Trent Barrett can’t say that he wasn’t warned. Words of caution are now ringing true for the Bulldogs coach.
Trent Barrett can’t say that he wasn’t warned.
Before Barrett signed as Bulldogs coach, rugby league icon Laurie Daley told him that the job – trying to fix a poor team against a background of political infighting – could ruin his career.
“Trent, he’s got one more opportunity. If he fails at his next job, well, he’s no longer going to be a first-grade coach. I think if he sits back and waits, he will get an opportunity somewhere down the path,” Daley said.
“If I was him, if I was guiding him, I’d be saying, ‘Mate, be very, very careful’.”
Even after Barrett signed with Canterbury, legendary coach Phil Gould urged him to consider reneging on the deal. Daley’s warning was startling; Gould’s was quite incredible.
“I’m sure that Trent Barrett doesn’t know what he’s getting himself into and if I was associated with Trent Barrett in any way, shape or form, I think I’d be advising him to reconsider his decision,” Gould said.
“I’d be nearly inclined to decline it and go back to where he is [Penrith assistant coach] and just wait a little bit more time because the Bulldogs is an absolute mess. Behind the scenes, it is a toxic mess.”
The Bulldogs have duly slumped to 0-3 in Barrett’s first three games. They failed to score a point in their past two games, including against reigning wooden spooners Brisbane last round.
Perhaps the defining image of that game was when Adam Elliott found space and had a simple draw-and-pass for Kyle Flanagan to score, just 12 minutes in with the score still 0-0. Elliott threw the ball too far in front of Flanagan, who fumbled about 10 metres from the line to bomb a certain try.
Even simple things aren’t going to come easily to Barrett at Canterbury. The former Dally M Medallist took on a 15th-placed team backed by a warring club boardroom. He did so on his second and probably last chance as an NRL head coach, having exited Manly in acrimonious fashion. The clock is already ticking on his career.
So where to from here, after such a dismal start?
NSW and former Roosters coach Brad Fittler told Wide World of Sports that Barrett must at least be given a fair chance to turn the Bulldogs around. The former Test five-eighth signed a three-year contract.
“It was always going to be hard and the Dogs over the last couple of years just haven’t been able to score, for whatever reason,” Fittler said on Freddy and the Eighth.
“I’m a Brandon Wakeham fan because I think he’s someone who can actually get you points. I don’t really see many points in their team.
“I’d have him in there. There’s a few other players I think I’d swap around.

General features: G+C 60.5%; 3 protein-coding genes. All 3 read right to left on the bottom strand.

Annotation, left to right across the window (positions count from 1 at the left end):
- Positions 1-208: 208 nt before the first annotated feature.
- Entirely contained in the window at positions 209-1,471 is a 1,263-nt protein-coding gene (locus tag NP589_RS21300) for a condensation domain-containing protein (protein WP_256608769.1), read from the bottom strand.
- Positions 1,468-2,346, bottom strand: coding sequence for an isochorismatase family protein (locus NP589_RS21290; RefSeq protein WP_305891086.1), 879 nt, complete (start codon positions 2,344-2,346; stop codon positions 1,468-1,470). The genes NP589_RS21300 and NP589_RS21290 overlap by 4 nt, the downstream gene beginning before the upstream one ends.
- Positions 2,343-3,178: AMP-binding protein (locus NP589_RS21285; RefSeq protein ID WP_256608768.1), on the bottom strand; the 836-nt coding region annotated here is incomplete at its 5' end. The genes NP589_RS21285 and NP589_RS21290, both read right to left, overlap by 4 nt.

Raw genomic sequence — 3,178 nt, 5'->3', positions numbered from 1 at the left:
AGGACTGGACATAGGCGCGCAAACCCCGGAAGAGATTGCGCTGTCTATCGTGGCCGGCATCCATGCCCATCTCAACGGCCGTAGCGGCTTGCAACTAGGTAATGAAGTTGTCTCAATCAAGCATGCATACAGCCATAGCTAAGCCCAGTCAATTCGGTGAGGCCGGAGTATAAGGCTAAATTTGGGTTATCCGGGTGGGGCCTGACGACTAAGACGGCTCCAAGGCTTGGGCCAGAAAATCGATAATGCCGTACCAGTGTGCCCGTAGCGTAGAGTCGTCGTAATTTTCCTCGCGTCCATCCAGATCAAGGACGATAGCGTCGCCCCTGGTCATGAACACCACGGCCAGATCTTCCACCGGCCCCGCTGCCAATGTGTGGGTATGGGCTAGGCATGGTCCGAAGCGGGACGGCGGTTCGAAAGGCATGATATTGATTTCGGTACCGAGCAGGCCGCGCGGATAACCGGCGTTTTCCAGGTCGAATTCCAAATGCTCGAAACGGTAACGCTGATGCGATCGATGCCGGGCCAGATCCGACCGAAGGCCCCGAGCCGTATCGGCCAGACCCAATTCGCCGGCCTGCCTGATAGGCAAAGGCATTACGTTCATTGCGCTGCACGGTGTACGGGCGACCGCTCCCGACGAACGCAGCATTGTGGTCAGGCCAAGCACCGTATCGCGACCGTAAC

“It’s one of those things, when you take the job, you’re taking it for a couple of years because realistically, I’m not sure anyone though they were going to make the semis this year.
“They’ve got some good players coming, obviously Matt Burton’s one of them. Josh Addo-Carr’s another.”
While the Bulldogs have done fairly well with recruitment, welcoming Nick Cotric, Kyle Flanagan, Corey Allan and Jack Hetherington this season, rugby league Immortal Andrew Johns said that the club was lumped with a dreaded burden of being at the foot of the ladder: paying overs.
“It must be hard to rebuild a club when you’ve got players coming off contract at strong clubs and they can go to the Bulldogs for an extra $100,000 or an extra $150,000,” Johns said on Freddy and the Eighth.
“Then you’re just weighing up, ‘Well, do I want to be happy every week and winning, and winning a title?’ It must be so hard.”
Fittler said that paying overs also applied to existing players when it came to struggling clubs.
“It’s hard because you’re paying more for the good players and the ones that you like at your club these days, because managers are just into you, you could pay them more to keep players at your club as well,” he said.
“You need some luck, a little bit of luck.”
And after the early games, apparently some basic skills. Barrett is rebuilding the Bulldogs almost from scratch, with little more than grit on their side; and even that has been lacking somewhat through the first three rounds.
“Defending would be good and holding the ball would be a start as well,” Fittler said.
“It’s hard to attack from your own end. They’re dropping a lot of fundamental, fundamental errors. Seriously.”
The Bulldogs last played finals football in 2016, Des Hasler’s penultimate season as Canterbury coach. Dean Pay coached the team to two 12th-placed finished before being sacked midway through last season.
Hasler was sent packing after his first failure to make the finals, having guided Canterbury to the finals in the previous five seasons. Pay departed amid claims that he’d never really been given a fair chance to succeed and been “disrespected” by club officials. It remains to be seen how Barrett will be treated.
Barrett was a vaunted attack coach at Penrith and at least seems well-suited to the daunting task of igniting the Bulldogs.
He will no doubt be desperate to welcome Burton to his team in 2022, with the Panthers having denied a release for this season, and will hope that the axe is not already starting to loom over his head next year.
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